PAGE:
Those who play a heavy grip game risk injury of Proximal and Intermediate  Phalanges


Mitigation and treatment

Practical solutions to limiting and preventing arthritis are few in number, the ultimate solution being suspension of the activity but seriously when has injury ever stopped you grappling? So you have a few choices.

1. Introduce more no-gi training in order to give your grip a rest

2. Cycle play styles, avoid spider and other grip play that is rough on the distal and intermediate phalanges.

3. Stronger muscles can help stabilize the joint, improving range of motion and aid in pain reduction. That’s the goal of arthritis-oriented physical therapy, just be sure to work extensor and thumb strength too, as finger flexion is often over worked.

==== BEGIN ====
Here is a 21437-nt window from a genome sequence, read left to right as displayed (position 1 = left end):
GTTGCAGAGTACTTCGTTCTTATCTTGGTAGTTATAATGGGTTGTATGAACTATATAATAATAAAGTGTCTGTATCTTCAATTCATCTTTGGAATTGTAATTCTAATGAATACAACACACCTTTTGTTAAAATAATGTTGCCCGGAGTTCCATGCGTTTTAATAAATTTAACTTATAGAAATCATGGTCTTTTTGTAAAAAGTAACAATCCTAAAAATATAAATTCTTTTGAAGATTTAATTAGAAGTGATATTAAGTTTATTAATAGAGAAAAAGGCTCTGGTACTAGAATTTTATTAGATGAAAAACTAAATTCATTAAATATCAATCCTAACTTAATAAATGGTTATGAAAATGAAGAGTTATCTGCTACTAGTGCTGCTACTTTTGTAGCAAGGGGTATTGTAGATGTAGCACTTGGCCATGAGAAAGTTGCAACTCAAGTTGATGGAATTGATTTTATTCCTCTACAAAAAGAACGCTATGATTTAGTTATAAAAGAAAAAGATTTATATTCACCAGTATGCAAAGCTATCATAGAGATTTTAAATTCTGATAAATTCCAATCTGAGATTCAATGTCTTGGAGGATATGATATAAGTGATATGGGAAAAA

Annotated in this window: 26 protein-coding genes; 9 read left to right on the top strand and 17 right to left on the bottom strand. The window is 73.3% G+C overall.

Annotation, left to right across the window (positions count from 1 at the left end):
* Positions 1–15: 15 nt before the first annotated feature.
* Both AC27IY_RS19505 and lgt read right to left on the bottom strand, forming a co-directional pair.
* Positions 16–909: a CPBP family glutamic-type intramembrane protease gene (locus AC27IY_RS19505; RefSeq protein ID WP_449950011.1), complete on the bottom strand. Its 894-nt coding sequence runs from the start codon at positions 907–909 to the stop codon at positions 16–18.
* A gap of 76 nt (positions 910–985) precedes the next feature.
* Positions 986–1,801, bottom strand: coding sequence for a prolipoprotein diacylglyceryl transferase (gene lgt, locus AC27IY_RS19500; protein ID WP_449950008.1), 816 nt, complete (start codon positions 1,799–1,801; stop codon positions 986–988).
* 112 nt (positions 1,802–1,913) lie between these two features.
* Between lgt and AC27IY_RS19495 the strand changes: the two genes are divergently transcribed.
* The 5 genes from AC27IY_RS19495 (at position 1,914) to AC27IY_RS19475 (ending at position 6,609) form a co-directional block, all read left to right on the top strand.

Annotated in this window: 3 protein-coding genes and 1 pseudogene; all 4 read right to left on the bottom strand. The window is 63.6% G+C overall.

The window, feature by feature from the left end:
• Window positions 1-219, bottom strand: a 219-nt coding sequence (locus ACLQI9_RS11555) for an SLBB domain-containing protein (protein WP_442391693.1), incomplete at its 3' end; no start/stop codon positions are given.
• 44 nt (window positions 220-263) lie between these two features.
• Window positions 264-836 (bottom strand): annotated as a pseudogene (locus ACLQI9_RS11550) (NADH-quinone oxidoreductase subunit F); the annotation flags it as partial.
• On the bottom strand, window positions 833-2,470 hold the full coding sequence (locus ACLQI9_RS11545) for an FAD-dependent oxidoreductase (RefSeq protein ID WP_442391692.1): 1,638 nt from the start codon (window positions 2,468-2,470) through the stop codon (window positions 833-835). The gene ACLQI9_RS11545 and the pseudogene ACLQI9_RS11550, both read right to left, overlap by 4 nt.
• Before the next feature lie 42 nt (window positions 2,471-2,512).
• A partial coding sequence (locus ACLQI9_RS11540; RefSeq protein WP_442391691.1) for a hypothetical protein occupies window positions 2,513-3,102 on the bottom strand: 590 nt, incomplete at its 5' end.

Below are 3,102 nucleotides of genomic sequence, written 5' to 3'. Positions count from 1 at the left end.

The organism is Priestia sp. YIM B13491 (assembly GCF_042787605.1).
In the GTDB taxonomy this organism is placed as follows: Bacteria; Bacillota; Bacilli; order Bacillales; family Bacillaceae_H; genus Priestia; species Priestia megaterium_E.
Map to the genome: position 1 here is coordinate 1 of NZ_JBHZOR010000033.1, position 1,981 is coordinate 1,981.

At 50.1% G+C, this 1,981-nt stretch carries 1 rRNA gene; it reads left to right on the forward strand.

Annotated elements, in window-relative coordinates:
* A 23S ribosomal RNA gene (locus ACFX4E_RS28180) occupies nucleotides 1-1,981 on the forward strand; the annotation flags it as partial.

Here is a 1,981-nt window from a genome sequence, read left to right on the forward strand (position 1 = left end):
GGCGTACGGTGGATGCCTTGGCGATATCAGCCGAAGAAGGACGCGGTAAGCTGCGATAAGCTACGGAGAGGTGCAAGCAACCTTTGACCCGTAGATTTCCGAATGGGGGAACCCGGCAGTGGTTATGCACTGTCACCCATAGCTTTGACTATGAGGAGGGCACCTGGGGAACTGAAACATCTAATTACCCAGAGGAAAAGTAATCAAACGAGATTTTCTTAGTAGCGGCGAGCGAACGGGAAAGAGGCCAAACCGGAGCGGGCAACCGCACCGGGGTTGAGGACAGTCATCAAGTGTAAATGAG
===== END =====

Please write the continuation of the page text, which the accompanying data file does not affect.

4. Some evidence suggests that hand flexibility may reduce arthritis risk

5. Taking NSAIDS (ibuprofen etc)

6. Some evidence suggests people with arthritis need longer warm-ups

Supplementary Solutions

As soon as joint pain is mentioned people are quick to ask for supplementation. Often supplement sellers pray on those in discomfort to shift shoddy produce or gimmicky devices. Often avoiding acitivity that causes problems is enough to help with recovery from osteoarthritis but often people want a quick fix.

Worth Trying (evidence for):

  • Omega 3 fish oils, There is evidence that rheumatoid arthritis sufferers taking long-chain n−3 fatty acids from sources such as fish have reduced pain compared to those receiving standard NSAIDs. Krill oilor omega 3 capsules comes highly recommended.